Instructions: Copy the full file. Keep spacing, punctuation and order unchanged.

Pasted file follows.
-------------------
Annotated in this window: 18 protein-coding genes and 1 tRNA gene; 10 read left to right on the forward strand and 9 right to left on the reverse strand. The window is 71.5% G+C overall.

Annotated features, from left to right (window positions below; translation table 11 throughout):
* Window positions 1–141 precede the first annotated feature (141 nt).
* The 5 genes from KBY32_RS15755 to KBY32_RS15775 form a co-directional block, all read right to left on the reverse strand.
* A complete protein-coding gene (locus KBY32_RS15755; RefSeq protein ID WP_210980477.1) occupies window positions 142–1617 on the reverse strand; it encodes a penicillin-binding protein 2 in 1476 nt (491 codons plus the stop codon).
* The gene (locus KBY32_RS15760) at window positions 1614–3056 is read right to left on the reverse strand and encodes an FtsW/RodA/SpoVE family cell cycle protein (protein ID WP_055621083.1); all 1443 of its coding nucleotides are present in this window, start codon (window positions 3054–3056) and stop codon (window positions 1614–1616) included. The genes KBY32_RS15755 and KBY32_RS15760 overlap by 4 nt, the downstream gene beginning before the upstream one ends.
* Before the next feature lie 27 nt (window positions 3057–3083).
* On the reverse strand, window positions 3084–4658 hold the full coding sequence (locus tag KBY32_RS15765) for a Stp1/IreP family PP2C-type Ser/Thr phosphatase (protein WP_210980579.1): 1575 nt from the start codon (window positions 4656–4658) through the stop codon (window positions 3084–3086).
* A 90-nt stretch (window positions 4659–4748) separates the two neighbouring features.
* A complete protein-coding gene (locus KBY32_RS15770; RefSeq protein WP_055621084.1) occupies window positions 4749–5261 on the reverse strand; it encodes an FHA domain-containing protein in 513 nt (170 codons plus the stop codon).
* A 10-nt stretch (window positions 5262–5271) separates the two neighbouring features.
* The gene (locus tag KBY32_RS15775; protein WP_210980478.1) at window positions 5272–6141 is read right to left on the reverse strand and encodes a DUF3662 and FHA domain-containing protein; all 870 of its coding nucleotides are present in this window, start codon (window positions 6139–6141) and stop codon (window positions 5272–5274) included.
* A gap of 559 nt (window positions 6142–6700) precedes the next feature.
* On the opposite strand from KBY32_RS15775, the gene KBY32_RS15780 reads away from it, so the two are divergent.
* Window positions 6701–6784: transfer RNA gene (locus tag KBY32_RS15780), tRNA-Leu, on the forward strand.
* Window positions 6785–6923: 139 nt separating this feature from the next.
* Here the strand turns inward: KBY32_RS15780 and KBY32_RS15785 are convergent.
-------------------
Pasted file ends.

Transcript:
Annotated in this window: 18 protein-coding genes and 1 tRNA gene; 10 read left to right on the forward strand and 9 right to left on the reverse strand. The window is 71.5% G+C overall.

Annotated features, from left to right (window positions below; translation table 11 throughout):
* Window positions 1–141 precede the first annotated feature (141 nt).
* The 5 genes from KBY32_RS15755 to KBY32_RS15775 form a co-directional block, all read right to left on the reverse strand.
* A complete protein-coding gene (locus KBY32_RS15755; RefSeq protein ID WP_210980477.1) occupies window positions 142–1617 on the reverse strand; it encodes a penicillin-binding protein 2 in 1476 nt (491 codons plus the stop codon).
* The gene (locus KBY32_RS15760) at window positions 1614–3056 is read right to left on the reverse strand and encodes an FtsW/RodA/SpoVE family cell cycle protein (protein ID WP_055621083.1); all 1443 of its coding nucleotides are present in this window, start codon (window positions 3054–3056) and stop codon (window positions 1614–1616) included. The genes KBY32_RS15755 and KBY32_RS15760 overlap by 4 nt, the downstream gene beginning before the upstream one ends.
* Before the next feature lie 27 nt (window positions 3057–3083).
* On the reverse strand, window positions 3084–4658 hold the full coding sequence (locus tag KBY32_RS15765) for a Stp1/IreP family PP2C-type Ser/Thr phosphatase (protein WP_210980579.1): 1575 nt from the start codon (window positions 4656–4658) through the stop codon (window positions 3084–3086).
* A 90-nt stretch (window positions 4659–4748) separates the two neighbouring features.
* A complete protein-coding gene (locus KBY32_RS15770; RefSeq protein WP_055621084.1) occupies window positions 4749–5261 on the reverse strand; it encodes an FHA domain-containing protein in 513 nt (170 codons plus the stop codon).
* A 10-nt stretch (window positions 5262–5271) separates the two neighbouring features.
* The gene (locus tag KBY32_RS15775; protein WP_210980478.1) at window positions 5272–6141 is read right to left on the reverse strand and encodes a DUF3662 and FHA domain-containing protein; all 870 of its coding nucleotides are present in this window, start codon (window positions 6139–6141) and stop codon (window positions 5272–5274) included.
* A gap of 559 nt (window positions 6142–6700) precedes the next feature.
* On the opposite strand from KBY32_RS15775, the gene KBY32_RS15780 reads away from it, so the two are divergent.
* Window positions 6701–6784: transfer RNA gene (locus tag KBY32_RS15780), tRNA-Leu, on the forward strand.
* Window positions 6785–6923: 139 nt separating this feature from the next.
* Here the strand turns inward: KBY32_RS15780 and KBY32_RS15785 are convergent.